The most common type among horizontally transferred TEs appears to be DNA transposons of the Tc1/Mariner superfamily (Fig. 4a), in line with earlier results that consistently show prevalence of Tc1/Mariner TEs in HTT among diverse animals21,24,25,34,38. The high interspecific mobility of DNA transposons is consistent with the “blurry” promoters and low reliance on host factors enabling these TEs to easily transpose in a large panel of hosts39,40,41. The relative contribution of Tc1/Mariner TEs to HTT in vertebrates still seems lower than those reported by previous studies, which generally found DNA transposons to be much more frequently transferred than retrotransposons7,24,42. Noteworthily, DNA transposons, and Tc1/Mariner in particular, largely prevail among TEs composing hit groups, despite showing much lower proportion among independent HTT events (Fig. 4a). This discrepancy means that a hit group of Tc1/Mariner TEs was frequently inferred as an indirect transfer and was therefore not counted among independent HTT events. The frequency of this inference may be explained by the fact that Tc1/Mariner TEs from different hit groups tend to show similar DNA sequences, more so than most other TE superfamilies, and that (ii) many of the investigated species, especially fishes, share these TEs. Previous studies of HTT generally investigated far fewer genomes and/or TEs, and used different approaches to count transfer events. Hence, the effect we mention may have had less impact on the contribution of Tc1/Mariner TEs in HTT.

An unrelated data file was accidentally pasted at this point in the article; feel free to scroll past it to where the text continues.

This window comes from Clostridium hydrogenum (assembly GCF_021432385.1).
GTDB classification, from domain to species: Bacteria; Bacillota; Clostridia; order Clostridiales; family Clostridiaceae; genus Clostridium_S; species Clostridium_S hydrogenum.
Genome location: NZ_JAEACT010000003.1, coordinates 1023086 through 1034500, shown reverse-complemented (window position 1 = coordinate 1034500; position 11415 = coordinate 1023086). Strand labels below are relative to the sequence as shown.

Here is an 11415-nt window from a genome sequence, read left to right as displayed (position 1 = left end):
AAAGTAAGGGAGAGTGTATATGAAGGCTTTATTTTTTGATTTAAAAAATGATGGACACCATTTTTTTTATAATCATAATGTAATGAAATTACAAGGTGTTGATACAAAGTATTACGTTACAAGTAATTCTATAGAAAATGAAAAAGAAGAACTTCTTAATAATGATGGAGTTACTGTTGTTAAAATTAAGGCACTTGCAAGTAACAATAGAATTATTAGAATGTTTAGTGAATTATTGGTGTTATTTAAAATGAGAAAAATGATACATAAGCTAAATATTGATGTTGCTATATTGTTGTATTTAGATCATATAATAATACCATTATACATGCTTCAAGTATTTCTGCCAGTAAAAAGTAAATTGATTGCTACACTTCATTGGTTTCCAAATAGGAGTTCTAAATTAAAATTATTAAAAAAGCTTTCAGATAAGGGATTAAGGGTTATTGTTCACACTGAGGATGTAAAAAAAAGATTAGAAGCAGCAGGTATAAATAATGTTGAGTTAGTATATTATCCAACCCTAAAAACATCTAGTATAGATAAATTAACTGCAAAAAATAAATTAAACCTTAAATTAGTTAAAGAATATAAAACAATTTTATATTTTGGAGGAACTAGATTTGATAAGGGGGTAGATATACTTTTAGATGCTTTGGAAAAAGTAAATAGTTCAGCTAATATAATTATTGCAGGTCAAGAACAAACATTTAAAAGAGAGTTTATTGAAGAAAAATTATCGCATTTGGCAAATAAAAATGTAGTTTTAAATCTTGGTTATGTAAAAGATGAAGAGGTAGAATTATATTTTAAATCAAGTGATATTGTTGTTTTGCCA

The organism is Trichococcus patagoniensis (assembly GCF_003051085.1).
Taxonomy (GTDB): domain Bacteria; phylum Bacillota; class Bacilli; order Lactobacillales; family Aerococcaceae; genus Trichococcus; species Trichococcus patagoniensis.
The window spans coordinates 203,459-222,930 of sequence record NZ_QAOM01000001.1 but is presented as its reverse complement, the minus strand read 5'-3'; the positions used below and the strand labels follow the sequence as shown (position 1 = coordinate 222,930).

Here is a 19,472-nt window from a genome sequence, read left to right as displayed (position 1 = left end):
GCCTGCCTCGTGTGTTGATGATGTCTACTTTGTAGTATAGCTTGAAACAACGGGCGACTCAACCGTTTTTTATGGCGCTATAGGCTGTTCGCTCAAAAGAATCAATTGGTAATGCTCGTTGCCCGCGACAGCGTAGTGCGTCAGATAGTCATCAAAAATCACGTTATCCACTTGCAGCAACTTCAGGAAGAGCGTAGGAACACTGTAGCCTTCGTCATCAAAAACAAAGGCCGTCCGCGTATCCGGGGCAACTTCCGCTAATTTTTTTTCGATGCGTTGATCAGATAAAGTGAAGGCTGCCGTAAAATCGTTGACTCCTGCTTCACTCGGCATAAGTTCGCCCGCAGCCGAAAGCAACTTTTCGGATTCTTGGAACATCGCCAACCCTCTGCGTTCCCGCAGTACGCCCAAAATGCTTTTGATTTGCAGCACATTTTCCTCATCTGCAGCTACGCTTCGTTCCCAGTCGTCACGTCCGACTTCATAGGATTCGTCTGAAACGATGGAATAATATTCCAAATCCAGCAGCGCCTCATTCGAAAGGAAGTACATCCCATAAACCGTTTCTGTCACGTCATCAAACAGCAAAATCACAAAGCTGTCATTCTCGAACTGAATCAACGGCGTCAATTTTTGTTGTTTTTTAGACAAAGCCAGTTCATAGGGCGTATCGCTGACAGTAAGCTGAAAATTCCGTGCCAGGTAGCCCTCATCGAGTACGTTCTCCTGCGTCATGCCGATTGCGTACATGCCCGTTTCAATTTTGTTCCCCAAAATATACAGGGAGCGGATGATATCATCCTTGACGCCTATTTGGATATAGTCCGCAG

Fig. 4: TEs superfamilies involved in horizontal transfer among the 307 studied vertebrate genomes.
figure 4

a Statistics on TEs superfamilies. Numbers of TE copies only consider those of at least 300 bp. “Hit groups” represent horizontal transfer events that may either be direct or indirect (see text). “Transfers” represent the minimal numbers of HTT events required to explain the data. Superfamilies are shown in the same colors as in (b). b Distributions of Ka/Ks ratios between TEs. For each TE superfamily, the upper curve shows the distribution of Ka/Ks ratios between TEs that diverged through transposition within genomes, and the lower curve represents Ka/Ks ratios between TEs that partly diverged through HTT (i.e., that belong to the different vertebrate clades involved in a transfer). Ka/Ks ratios are significantly lower than 1 for all distributions (p < 1%, one-sided Mann–Whitney U-tests, Supplementary Table 2), except for those of DNA transposons and Jockey retrotransposons that diverged through transposition only.